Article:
Suspense is meant to mount [in Mia Alone] as Mia Järeberg marks time awaiting results of her pregnancy test, but there's no need for nail biting since the scare is just that. Mia gets "the curse" (a surprising Victorianism for a modern-day story set in sexually free Sweden) and Beckman gets an easy way out of the not-so-simple issues raised: Mother had to get married before abortion on demand and where would Mia be if …; boyfriend Jan opposes the operation …; Mia's option to choose abortion means accepting responsibility for her own body; etc. Lacking any concrete action, the story becomes a bloodless marathon talk fest. Still, Beckman keeps a lid on moralizing and melodrama, and the absence of some of the genre's creakier conventions—one-shot pregnancies (here it's five times); Neanderthal parents (though in the throes of divorce, Mr. Järeberg is a model supportive father); bad-guy boyfriends (well-meaning Jan offers marriage)—makes this a mild improvement over run-of-the-abortion-mill tracts….
Pamela D. Pollack, in her review of "Mia Alone," in School Library Journal (reprinted from the January, 1975 issue of School Library Journal, published by R. R. Bowker Co./A Xerox Corporation; copyright © 1975), Vol. 21, No. 5, January, 1975, p. 52.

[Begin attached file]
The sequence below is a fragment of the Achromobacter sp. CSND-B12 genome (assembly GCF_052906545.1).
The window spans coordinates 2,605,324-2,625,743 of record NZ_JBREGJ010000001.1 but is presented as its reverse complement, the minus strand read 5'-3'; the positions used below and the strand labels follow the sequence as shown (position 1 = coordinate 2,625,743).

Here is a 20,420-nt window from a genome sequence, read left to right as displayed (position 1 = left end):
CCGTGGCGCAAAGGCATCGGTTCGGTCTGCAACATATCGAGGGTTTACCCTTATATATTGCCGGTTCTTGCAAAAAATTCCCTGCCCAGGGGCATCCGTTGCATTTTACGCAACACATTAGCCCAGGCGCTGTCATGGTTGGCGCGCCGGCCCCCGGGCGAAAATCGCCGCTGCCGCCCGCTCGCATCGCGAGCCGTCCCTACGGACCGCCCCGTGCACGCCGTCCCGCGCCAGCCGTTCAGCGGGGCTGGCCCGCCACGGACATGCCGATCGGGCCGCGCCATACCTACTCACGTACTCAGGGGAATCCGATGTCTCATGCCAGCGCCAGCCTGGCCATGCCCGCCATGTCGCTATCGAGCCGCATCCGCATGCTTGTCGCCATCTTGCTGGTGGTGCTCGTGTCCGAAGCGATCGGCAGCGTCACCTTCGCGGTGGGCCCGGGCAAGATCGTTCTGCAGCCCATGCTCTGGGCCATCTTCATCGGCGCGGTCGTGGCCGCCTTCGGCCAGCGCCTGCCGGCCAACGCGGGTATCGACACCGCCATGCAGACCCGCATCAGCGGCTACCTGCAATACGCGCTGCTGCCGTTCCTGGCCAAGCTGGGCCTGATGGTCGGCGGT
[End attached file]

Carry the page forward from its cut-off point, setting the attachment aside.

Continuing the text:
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[In "Mia Alone," Mia] is sure she's pregnant but unsure about the morality of abortion. Her lover, Jan, is dead against abortion and wants them to marry. But Mia, who knows to her sorrow that her parents married only because her birth was imminent, feels that such a union would be wrong. The book is candid; the girl arouses sympathy. Young readers will be keen to know how she resolves her difficulties, but annoyed by the author, who fudges the issue and the ending.
A review of "Mia Alone" in Publishers Weekly (reprinted from the March 10, 1975 issue of Publishers Weekly, published by R. R. Bowker Company, a Xerox company; copyright © 1975 by Xerox Corporation), Vol. 207, No. 10, March 10, 1975, p. 57.